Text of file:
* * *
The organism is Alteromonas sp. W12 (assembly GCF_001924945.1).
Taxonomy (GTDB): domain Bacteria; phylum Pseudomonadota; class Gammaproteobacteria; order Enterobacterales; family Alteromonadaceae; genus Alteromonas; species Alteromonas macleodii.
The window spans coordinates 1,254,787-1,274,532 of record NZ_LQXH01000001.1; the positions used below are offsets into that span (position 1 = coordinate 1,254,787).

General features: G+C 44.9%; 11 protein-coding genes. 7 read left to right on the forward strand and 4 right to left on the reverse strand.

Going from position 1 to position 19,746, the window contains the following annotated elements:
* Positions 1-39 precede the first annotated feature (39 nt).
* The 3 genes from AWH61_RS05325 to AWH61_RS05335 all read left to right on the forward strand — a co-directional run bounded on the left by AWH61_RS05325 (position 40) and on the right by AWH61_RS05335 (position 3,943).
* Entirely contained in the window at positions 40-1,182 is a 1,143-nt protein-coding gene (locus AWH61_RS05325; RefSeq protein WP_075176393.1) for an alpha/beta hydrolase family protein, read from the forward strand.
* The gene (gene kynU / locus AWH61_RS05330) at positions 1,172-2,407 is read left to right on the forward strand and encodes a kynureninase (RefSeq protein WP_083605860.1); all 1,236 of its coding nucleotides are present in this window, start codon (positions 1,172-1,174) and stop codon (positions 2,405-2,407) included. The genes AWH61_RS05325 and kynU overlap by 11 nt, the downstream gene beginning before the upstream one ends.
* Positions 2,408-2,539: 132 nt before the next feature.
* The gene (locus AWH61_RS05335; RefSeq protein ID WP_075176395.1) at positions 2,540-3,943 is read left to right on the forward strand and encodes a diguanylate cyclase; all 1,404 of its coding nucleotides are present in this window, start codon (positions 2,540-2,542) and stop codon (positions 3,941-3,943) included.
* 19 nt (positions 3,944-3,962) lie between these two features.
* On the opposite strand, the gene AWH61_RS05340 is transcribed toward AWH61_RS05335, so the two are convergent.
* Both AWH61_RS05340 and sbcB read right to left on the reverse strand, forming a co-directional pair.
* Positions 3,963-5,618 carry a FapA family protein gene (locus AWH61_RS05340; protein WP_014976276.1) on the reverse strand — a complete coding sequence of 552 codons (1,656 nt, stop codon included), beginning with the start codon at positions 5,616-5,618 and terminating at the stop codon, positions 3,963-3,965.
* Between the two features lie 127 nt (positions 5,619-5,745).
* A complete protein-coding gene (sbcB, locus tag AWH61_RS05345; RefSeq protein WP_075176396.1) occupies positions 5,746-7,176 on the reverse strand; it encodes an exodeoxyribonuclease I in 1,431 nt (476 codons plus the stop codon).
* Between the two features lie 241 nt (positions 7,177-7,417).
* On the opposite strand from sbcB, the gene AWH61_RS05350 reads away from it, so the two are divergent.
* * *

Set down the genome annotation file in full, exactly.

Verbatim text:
The organism is Alteromonas sp. W12 (assembly GCF_001924945.1).
Taxonomy (GTDB): domain Bacteria; phylum Pseudomonadota; class Gammaproteobacteria; order Enterobacterales; family Alteromonadaceae; genus Alteromonas; species Alteromonas macleodii.
The window spans coordinates 1,254,787-1,274,532 of record NZ_LQXH01000001.1; the positions used below are offsets into that span (position 1 = coordinate 1,254,787).

General features: G+C 44.9%; 11 protein-coding genes. 7 read left to right on the forward strand and 4 right to left on the reverse strand.

Going from position 1 to position 19,746, the window contains the following annotated elements:
* Positions 1-39 precede the first annotated feature (39 nt).
* The 3 genes from AWH61_RS05325 to AWH61_RS05335 all read left to right on the forward strand — a co-directional run bounded on the left by AWH61_RS05325 (position 40) and on the right by AWH61_RS05335 (position 3,943).
* Entirely contained in the window at positions 40-1,182 is a 1,143-nt protein-coding gene (locus AWH61_RS05325; RefSeq protein WP_075176393.1) for an alpha/beta hydrolase family protein, read from the forward strand.
* The gene (gene kynU / locus AWH61_RS05330) at positions 1,172-2,407 is read left to right on the forward strand and encodes a kynureninase (RefSeq protein WP_083605860.1); all 1,236 of its coding nucleotides are present in this window, start codon (positions 1,172-1,174) and stop codon (positions 2,405-2,407) included. The genes AWH61_RS05325 and kynU overlap by 11 nt, the downstream gene beginning before the upstream one ends.
* Positions 2,408-2,539: 132 nt before the next feature.
* The gene (locus AWH61_RS05335; RefSeq protein ID WP_075176395.1) at positions 2,540-3,943 is read left to right on the forward strand and encodes a diguanylate cyclase; all 1,404 of its coding nucleotides are present in this window, start codon (positions 2,540-2,542) and stop codon (positions 3,941-3,943) included.
* 19 nt (positions 3,944-3,962) lie between these two features.
* On the opposite strand, the gene AWH61_RS05340 is transcribed toward AWH61_RS05335, so the two are convergent.
* Both AWH61_RS05340 and sbcB read right to left on the reverse strand, forming a co-directional pair.
* Positions 3,963-5,618 carry a FapA family protein gene (locus AWH61_RS05340; protein WP_014976276.1) on the reverse strand — a complete coding sequence of 552 codons (1,656 nt, stop codon included), beginning with the start codon at positions 5,616-5,618 and terminating at the stop codon, positions 3,963-3,965.
* Between the two features lie 127 nt (positions 5,619-5,745).
* A complete protein-coding gene (sbcB, locus tag AWH61_RS05345; RefSeq protein WP_075176396.1) occupies positions 5,746-7,176 on the reverse strand; it encodes an exodeoxyribonuclease I in 1,431 nt (476 codons plus the stop codon).
* Between the two features lie 241 nt (positions 7,177-7,417).
* On the opposite strand from sbcB, the gene AWH61_RS05350 reads away from it, so the two are divergent.